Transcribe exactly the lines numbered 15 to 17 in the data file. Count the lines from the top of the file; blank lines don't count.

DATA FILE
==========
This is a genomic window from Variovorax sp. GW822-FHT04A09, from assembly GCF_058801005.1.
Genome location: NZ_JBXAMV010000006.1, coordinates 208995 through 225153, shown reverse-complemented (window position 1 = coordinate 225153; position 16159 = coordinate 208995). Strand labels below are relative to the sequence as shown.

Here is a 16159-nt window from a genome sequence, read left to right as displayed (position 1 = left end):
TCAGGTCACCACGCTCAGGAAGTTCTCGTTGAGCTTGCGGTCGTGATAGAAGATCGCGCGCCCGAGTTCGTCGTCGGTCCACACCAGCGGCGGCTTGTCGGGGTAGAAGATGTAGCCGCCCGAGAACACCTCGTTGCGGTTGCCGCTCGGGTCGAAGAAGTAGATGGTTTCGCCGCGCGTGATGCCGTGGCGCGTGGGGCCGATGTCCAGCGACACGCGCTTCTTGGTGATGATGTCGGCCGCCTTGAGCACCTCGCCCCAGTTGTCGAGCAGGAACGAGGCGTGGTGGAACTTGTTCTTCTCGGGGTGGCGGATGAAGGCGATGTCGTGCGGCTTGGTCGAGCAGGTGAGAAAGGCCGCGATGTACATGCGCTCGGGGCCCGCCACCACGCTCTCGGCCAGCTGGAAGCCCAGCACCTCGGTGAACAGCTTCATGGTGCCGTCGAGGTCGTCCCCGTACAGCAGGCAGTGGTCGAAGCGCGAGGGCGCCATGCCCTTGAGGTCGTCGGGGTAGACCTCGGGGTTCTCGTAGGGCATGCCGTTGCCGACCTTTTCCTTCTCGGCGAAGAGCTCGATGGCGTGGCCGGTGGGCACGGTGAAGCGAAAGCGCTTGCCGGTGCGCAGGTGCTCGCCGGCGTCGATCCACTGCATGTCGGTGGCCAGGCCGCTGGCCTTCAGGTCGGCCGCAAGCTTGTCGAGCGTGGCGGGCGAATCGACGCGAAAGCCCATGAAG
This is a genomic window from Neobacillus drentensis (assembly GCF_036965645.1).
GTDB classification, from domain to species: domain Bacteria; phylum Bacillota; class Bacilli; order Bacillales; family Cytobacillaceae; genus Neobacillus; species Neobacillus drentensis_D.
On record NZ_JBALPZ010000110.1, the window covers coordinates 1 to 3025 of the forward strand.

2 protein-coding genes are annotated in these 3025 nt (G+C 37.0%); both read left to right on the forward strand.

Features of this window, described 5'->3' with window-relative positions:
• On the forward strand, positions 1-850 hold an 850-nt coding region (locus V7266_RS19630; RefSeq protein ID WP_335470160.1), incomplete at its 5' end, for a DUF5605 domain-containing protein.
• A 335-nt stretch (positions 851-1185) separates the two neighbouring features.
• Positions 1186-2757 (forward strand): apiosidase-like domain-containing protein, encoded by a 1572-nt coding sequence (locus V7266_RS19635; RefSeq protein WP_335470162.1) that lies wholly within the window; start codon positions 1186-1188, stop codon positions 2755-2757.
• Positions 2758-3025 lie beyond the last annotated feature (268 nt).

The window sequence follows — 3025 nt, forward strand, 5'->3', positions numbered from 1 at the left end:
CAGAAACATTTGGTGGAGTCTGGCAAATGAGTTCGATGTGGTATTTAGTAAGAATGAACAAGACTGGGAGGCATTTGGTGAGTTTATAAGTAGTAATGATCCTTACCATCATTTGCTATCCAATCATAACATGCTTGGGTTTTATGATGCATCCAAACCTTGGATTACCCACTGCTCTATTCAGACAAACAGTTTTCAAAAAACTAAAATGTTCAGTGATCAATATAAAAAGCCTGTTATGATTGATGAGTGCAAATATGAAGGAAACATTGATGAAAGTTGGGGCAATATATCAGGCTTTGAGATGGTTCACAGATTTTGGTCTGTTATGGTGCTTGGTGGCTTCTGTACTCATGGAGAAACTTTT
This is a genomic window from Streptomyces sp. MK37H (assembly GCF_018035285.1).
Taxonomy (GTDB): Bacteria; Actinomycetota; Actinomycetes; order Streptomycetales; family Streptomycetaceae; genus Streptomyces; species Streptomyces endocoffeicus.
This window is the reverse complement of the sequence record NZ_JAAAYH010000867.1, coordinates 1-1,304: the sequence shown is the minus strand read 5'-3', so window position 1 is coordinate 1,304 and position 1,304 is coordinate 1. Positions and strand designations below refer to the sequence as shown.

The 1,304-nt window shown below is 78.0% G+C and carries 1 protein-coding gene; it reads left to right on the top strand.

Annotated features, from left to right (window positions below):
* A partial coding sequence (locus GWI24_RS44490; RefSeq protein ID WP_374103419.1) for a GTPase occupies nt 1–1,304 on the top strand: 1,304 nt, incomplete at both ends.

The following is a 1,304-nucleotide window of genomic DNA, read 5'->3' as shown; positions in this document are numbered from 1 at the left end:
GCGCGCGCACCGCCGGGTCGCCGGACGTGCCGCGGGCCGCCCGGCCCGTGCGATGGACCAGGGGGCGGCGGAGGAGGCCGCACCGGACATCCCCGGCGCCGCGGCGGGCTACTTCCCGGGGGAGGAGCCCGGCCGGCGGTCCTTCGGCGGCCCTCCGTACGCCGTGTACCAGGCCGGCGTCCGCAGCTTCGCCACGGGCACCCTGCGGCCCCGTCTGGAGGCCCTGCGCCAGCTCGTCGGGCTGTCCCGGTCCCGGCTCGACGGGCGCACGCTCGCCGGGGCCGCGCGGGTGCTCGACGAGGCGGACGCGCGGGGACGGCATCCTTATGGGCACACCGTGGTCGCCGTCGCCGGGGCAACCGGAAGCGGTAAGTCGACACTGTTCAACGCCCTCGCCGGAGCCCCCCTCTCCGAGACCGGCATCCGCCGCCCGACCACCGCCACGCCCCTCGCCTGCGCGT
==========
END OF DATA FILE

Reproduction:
CAGAAACATTTGGTGGAGTCTGGCAAATGAGTTCGATGTGGTATTTAGTAAGAATGAACAAGACTGGGAGGCATTTGGTGAGTTTATAAGTAGTAATGATCCTTACCATCATTTGCTATCCAATCATAACATGCTTGGGTTTTATGATGCATCCAAACCTTGGATTACCCACTGCTCTATTCAGACAAACAGTTTTCAAAAAACTAAAATGTTCAGTGATCAATATAAAAAGCCTGTTATGATTGATGAGTGCAAATATGAAGGAAACATTGATGAAAGTTGGGGCAATATATCAGGCTTTGAGATGGTTCACAGATTTTGGTCTGTTATGGTGCTTGGTGGCTTCTGTACTCATGGAGAAACTTTT
This is a genomic window from Streptomyces sp. MK37H (assembly GCF_018035285.1).
Taxonomy (GTDB): Bacteria; Actinomycetota; Actinomycetes; order Streptomycetales; family Streptomycetaceae; genus Streptomyces; species Streptomyces endocoffeicus.